Yeast genetic approaches facilitated the identification and functional characterization of cellular factors that mediate nuclear RNA export.

Approaches: i. Development of temperature sensitive (ts ) mutant strains

ii. Synthetic lethality screens for transport-defective strains.

Example approach i.

Incubate yeast cells with a chemical mutagen, and screen for mutants defective in mRNA export at the non-permissive temperature (37oC) using fluorescent RNA in situ hybridization (FISH).

FISH analysis of poly A(+) RNA localization in wild

type or temperature sensitive (ts) yeast cells

poly A (+) RNA visualized using a FITC-conjugated oligo probe complementary to the poly A tail (i.e. FITC-oligo dT (52))

25oC permissivetemperature

37oC non-permissive temperature


Strains defective in mRNA export accumulate poly A(+) RNA in the nucleus at 37oC, but not at 25oC.

Cole, et al., 2002.MethodsEnzymol. 351:568-587.

9kb the nucleus



HIV-1 Rev-mediated nuclear export as a model system to study RNA export

The Rev protein facilitates the

cytoplasmic accumulation of unspliced or incompletely spliced

HIV RNAs, which encode the viral structural proteins. In the absence

of Rev, these RNAs are retained in

the nucleus. Thus, Rev function is essential for viral replication.

Northern blot of cytoplasmic HIV RNAs



Rev mutant




ARM Domain the nucleus

Effector Domain






116 aa

NLS / RNA binding

Nuclear Export Signal



Functional domains of the HIV-1 Rev protein

LE = Amino acids 78 and 79 of Rev.

Note: The mutant Rev M10 protein

contains amino acid substitutions in

these residues

i. in vitro binding assays demonstrated that Rev contains an arginine-rich motif (ARM) which binds, in a sequence-specific manner, to a cis-acting RNA sequence known as the Rev Responsive Element (RRE). The RRE is located in the second intron of unspliced (i.e. gag-pol) or incompletely spliced (i.e. env) viral RNAs.

ii. Genetic analysis in mammalian cells identified a second functional domain, a leucine-rich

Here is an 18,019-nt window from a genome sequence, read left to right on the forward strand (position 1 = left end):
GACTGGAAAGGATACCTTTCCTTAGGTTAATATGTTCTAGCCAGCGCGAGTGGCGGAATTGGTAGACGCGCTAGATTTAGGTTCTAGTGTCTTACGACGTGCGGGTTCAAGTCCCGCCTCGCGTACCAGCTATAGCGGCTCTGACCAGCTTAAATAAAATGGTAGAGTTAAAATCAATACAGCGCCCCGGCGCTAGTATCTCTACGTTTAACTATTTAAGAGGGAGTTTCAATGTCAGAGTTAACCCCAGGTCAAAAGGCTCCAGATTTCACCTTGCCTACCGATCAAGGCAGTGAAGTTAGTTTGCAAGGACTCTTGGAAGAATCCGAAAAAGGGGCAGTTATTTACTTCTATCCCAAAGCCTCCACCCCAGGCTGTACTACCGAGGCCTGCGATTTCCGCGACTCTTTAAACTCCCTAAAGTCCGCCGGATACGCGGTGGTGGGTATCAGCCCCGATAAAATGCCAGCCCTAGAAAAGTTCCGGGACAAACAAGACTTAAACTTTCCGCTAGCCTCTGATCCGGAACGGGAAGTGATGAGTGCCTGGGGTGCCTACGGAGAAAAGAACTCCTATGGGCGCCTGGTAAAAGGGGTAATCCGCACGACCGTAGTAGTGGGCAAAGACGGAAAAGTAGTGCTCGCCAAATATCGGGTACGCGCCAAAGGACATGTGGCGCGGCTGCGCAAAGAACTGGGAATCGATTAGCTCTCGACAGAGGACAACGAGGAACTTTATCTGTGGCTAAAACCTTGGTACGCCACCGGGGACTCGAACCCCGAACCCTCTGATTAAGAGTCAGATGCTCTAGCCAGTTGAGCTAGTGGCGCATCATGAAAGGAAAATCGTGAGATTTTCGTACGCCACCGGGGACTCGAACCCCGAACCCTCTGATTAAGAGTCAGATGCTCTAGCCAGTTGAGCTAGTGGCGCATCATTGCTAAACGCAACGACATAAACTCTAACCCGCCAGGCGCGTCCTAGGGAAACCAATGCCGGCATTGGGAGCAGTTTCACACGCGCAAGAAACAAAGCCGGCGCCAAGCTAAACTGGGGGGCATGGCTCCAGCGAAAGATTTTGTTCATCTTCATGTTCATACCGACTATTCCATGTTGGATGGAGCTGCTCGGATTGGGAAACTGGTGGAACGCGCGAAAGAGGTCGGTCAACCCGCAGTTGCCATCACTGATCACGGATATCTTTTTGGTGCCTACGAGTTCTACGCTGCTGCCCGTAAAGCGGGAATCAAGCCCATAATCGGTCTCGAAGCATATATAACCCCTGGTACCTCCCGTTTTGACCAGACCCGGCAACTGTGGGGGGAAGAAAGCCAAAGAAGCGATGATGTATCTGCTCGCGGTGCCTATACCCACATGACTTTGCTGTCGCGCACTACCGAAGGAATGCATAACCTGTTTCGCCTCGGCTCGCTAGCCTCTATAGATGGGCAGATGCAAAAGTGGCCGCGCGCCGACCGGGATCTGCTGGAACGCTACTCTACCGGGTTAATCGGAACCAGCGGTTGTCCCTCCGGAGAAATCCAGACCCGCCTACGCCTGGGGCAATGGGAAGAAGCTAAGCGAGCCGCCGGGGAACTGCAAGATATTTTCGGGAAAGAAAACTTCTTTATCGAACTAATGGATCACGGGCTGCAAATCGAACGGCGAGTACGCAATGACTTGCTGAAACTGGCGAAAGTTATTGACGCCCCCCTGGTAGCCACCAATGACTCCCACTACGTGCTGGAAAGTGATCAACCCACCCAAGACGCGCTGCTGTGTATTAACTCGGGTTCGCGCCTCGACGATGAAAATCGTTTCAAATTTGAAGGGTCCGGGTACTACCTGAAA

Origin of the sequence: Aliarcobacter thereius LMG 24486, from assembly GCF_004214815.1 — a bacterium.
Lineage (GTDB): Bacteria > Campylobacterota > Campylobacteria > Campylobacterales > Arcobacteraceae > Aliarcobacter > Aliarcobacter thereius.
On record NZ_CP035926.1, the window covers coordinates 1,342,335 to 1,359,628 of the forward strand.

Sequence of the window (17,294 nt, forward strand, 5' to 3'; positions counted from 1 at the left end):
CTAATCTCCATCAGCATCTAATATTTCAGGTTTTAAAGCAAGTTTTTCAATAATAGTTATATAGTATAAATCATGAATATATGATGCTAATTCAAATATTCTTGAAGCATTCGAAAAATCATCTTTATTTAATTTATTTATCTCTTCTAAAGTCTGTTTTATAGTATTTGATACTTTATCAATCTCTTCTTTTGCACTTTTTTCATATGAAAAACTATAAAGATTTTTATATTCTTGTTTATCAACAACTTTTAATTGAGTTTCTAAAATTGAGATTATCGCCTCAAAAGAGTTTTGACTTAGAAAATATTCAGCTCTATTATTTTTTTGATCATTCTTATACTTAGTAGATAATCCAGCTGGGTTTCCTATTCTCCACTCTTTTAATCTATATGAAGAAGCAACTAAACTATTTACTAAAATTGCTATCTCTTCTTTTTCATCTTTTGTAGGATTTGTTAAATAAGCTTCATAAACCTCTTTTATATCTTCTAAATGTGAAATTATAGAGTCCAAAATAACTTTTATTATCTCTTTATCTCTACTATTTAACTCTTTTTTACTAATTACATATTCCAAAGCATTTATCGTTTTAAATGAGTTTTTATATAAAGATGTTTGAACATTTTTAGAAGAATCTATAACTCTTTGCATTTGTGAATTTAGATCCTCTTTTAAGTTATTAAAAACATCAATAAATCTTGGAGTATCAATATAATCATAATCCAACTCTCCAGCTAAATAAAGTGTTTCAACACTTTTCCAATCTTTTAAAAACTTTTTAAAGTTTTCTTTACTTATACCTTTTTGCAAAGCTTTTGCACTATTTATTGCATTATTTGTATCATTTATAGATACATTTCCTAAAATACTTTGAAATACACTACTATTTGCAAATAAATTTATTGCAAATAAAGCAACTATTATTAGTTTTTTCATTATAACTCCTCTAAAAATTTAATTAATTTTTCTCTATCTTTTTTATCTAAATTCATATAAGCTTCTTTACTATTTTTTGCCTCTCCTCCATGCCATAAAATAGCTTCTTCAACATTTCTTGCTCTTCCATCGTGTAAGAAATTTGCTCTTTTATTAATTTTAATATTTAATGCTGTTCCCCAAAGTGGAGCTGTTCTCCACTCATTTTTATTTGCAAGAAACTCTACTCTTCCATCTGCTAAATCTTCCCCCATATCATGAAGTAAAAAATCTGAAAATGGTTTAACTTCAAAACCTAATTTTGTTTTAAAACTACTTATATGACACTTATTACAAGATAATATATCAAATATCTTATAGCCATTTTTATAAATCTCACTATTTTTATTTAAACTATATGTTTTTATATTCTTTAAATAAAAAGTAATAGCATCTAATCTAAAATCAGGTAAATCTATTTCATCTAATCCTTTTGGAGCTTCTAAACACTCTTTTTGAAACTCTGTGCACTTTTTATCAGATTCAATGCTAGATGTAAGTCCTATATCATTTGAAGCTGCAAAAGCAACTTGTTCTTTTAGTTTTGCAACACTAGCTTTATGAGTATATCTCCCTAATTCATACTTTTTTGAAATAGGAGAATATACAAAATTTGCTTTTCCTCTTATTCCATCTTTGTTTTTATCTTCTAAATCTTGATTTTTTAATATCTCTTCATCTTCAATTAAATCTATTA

“Effector” domain. Point mutations within its coding sequences abolish Rev function (L78, 79E

to D78, A79). This particular Rev mutant, Rev M10, is a trans-dominant negative inhibitor

of Rev function. These key observations suggested the Rev Effector domain interacts with a

cellular cofactor (s).

Rev the nucleus

Model of HIV-1 Rev-Mediated RNA Export











RRE Rev Responsive Element

Putative host factor

Rev’s Mechanism of Action:

Rev binds directly to the RRE within incompletely spliced viral RNAs (i.egag-pol and env ).

The Rev effector domain interacts with cellular factors which mediate RNA export.

Rev M10 does not support viral replication and does not promote the cytoplasmic accumulation of RRE-containing viral RNAs. The inability of Rev M10 to exit the nucleus was shown to correlate with its inability to support Rev function. Thus, the Rev effector domain contains a “Nuclear Export Signal” (NES).

RNA the nucleusin situ hybridization assay for studying Rev-mediated RNA export

Approach: Mammalian cells are transiently transfected with a plasmid that expresses an RRE-containing HIV RNA (gag-pol) in the absence or presence of a Rev expression plasmid (Rev).

The intracellular distribution of these RNAs is analyzed by fluorescent RNA in situ